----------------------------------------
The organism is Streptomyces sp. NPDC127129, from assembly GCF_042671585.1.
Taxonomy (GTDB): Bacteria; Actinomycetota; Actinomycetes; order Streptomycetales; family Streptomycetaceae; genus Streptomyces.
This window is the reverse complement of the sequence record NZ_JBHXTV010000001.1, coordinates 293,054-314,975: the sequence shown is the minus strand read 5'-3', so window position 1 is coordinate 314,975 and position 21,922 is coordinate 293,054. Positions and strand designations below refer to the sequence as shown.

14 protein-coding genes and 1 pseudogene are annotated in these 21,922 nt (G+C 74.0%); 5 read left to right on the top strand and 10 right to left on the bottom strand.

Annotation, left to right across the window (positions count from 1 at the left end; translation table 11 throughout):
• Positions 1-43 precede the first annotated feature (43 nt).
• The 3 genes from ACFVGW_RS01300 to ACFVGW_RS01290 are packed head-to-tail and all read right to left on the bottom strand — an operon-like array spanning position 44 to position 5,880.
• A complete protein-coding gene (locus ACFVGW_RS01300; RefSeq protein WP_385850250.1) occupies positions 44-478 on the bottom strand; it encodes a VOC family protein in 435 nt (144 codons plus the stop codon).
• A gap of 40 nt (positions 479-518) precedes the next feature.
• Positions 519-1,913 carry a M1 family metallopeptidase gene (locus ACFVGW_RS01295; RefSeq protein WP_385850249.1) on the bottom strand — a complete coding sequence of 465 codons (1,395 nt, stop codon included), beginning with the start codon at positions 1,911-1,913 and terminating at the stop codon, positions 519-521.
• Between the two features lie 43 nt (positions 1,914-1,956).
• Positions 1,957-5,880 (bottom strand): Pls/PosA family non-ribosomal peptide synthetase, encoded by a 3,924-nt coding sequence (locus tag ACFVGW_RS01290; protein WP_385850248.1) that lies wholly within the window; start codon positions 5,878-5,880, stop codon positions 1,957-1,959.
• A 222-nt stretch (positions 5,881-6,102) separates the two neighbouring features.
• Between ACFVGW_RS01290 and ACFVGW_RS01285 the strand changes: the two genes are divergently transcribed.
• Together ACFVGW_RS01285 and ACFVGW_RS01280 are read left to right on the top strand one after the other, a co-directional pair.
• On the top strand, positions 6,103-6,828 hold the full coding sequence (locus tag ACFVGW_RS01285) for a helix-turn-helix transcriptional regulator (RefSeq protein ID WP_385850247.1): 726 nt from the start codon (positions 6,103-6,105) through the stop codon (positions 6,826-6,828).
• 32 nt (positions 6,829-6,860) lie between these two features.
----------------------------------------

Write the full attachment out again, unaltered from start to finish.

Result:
The organism is Streptomyces sp. NPDC127129, from assembly GCF_042671585.1.
Taxonomy (GTDB): Bacteria; Actinomycetota; Actinomycetes; order Streptomycetales; family Streptomycetaceae; genus Streptomyces.
This window is the reverse complement of the sequence record NZ_JBHXTV010000001.1, coordinates 293,054-314,975: the sequence shown is the minus strand read 5'-3', so window position 1 is coordinate 314,975 and position 21,922 is coordinate 293,054. Positions and strand designations below refer to the sequence as shown.

14 protein-coding genes and 1 pseudogene are annotated in these 21,922 nt (G+C 74.0%); 5 read left to right on the top strand and 10 right to left on the bottom strand.

Annotation, left to right across the window (positions count from 1 at the left end; translation table 11 throughout):
• Positions 1-43 precede the first annotated feature (43 nt).
• The 3 genes from ACFVGW_RS01300 to ACFVGW_RS01290 are packed head-to-tail and all read right to left on the bottom strand — an operon-like array spanning position 44 to position 5,880.
• A complete protein-coding gene (locus ACFVGW_RS01300; RefSeq protein WP_385850250.1) occupies positions 44-478 on the bottom strand; it encodes a VOC family protein in 435 nt (144 codons plus the stop codon).
• A gap of 40 nt (positions 479-518) precedes the next feature.
• Positions 519-1,913 carry a M1 family metallopeptidase gene (locus ACFVGW_RS01295; RefSeq protein WP_385850249.1) on the bottom strand — a complete coding sequence of 465 codons (1,395 nt, stop codon included), beginning with the start codon at positions 1,911-1,913 and terminating at the stop codon, positions 519-521.
• Between the two features lie 43 nt (positions 1,914-1,956).
• Positions 1,957-5,880 (bottom strand): Pls/PosA family non-ribosomal peptide synthetase, encoded by a 3,924-nt coding sequence (locus tag ACFVGW_RS01290; protein WP_385850248.1) that lies wholly within the window; start codon positions 5,878-5,880, stop codon positions 1,957-1,959.
• A 222-nt stretch (positions 5,881-6,102) separates the two neighbouring features.
• Between ACFVGW_RS01290 and ACFVGW_RS01285 the strand changes: the two genes are divergently transcribed.
• Together ACFVGW_RS01285 and ACFVGW_RS01280 are read left to right on the top strand one after the other, a co-directional pair.
• On the top strand, positions 6,103-6,828 hold the full coding sequence (locus tag ACFVGW_RS01285) for a helix-turn-helix transcriptional regulator (RefSeq protein ID WP_385850247.1): 726 nt from the start codon (positions 6,103-6,105) through the stop codon (positions 6,826-6,828).
• 32 nt (positions 6,829-6,860) lie between these two features.